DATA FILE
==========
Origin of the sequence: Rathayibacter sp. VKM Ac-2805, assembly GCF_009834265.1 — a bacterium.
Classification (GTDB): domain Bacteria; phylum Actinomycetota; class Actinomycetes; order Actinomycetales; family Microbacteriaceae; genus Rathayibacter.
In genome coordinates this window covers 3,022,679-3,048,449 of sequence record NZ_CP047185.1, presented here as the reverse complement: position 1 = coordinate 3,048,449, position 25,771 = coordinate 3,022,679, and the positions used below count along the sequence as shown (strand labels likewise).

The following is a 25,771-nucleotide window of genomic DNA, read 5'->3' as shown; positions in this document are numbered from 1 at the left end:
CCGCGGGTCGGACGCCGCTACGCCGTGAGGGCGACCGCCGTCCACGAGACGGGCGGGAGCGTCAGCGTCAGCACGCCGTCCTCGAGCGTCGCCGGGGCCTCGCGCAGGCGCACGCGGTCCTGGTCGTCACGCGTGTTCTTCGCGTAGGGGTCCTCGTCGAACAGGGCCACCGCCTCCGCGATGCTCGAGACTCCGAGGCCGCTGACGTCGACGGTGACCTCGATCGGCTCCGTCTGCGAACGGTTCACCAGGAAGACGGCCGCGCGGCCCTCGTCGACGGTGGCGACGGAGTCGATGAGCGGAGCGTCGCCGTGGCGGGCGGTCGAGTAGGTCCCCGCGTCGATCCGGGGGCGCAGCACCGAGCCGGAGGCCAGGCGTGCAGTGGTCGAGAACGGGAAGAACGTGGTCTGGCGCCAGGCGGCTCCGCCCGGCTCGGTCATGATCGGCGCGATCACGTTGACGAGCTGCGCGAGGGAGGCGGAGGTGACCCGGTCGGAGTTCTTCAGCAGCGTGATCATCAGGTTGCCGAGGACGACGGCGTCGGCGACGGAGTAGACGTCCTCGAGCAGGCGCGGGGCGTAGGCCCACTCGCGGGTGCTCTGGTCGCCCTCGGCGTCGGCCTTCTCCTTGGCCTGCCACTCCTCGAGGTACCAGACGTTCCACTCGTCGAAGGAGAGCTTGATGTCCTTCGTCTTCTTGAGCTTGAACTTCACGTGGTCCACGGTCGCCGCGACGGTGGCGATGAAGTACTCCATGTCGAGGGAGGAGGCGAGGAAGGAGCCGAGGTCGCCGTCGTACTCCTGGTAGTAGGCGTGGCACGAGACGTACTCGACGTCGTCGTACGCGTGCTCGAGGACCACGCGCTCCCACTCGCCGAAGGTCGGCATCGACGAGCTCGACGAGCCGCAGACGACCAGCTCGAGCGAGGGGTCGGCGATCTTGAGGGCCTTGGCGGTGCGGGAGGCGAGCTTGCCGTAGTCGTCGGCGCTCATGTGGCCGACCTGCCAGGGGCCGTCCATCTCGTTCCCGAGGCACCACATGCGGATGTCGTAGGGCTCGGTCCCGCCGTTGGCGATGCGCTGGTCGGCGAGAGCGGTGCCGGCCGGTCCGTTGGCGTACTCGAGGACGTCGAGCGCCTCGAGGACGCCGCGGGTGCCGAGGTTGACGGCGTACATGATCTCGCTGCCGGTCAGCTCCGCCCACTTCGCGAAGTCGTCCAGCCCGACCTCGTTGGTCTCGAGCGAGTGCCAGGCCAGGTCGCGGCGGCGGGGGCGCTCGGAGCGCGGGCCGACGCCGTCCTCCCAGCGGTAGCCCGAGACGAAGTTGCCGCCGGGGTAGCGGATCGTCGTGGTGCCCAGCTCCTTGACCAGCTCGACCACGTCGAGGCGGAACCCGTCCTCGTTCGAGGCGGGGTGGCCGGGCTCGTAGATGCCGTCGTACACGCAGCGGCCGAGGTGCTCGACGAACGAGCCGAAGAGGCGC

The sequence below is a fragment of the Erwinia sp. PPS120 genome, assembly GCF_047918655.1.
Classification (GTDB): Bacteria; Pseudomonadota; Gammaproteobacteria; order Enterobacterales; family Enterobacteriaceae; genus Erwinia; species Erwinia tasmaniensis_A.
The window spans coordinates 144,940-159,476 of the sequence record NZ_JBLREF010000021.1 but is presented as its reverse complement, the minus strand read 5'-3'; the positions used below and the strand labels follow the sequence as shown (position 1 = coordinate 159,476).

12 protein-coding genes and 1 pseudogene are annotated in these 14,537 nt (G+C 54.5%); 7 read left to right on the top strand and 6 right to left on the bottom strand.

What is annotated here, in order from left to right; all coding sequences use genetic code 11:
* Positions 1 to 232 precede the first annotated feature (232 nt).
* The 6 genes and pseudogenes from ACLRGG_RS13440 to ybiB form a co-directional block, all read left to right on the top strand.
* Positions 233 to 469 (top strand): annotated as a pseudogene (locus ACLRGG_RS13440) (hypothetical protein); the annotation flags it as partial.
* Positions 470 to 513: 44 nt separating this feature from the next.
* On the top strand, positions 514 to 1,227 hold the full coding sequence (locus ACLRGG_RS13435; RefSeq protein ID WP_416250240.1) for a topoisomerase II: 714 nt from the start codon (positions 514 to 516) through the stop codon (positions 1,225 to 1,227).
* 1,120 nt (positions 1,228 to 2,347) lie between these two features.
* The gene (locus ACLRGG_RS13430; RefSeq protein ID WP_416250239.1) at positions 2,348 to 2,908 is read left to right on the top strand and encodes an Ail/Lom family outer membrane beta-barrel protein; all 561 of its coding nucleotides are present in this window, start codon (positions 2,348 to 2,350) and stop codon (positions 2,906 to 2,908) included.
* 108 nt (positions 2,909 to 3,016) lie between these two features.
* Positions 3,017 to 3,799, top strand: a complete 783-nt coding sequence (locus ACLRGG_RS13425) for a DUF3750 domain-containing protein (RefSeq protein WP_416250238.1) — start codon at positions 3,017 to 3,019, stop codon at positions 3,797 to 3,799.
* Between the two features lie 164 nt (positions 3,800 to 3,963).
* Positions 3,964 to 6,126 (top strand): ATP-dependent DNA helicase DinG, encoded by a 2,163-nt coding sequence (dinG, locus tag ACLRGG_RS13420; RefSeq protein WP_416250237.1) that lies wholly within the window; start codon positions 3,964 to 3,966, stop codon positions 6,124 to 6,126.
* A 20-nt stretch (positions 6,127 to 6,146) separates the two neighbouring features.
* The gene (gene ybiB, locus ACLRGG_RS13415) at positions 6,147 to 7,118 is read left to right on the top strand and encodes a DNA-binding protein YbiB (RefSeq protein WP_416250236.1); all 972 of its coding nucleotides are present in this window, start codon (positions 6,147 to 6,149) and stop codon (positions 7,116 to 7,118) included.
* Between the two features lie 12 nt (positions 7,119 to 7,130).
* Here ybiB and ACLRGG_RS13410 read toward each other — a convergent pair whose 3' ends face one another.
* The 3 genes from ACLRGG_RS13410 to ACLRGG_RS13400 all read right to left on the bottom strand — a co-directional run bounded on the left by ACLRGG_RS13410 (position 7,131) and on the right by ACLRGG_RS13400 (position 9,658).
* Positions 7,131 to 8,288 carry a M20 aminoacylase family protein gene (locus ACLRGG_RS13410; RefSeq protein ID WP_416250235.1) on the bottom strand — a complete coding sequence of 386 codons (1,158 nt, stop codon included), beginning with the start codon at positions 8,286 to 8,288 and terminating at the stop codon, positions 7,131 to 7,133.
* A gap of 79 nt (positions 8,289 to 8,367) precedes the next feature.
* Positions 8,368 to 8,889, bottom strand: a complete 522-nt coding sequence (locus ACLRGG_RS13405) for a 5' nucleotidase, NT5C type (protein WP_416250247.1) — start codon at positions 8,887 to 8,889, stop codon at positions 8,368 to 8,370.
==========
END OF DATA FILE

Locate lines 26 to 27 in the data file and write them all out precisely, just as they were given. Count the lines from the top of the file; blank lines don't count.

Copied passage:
* The 3 genes from ACLRGG_RS13410 to ACLRGG_RS13400 all read right to left on the bottom strand — a co-directional run bounded on the left by ACLRGG_RS13410 (position 7,131) and on the right by ACLRGG_RS13400 (position 9,658).
* Positions 7,131 to 8,288 carry a M20 aminoacylase family protein gene (locus ACLRGG_RS13410; RefSeq protein ID WP_416250235.1) on the bottom strand — a complete coding sequence of 386 codons (1,158 nt, stop codon included), beginning with the start codon at positions 8,286 to 8,288 and terminating at the stop codon, positions 7,131 to 7,133.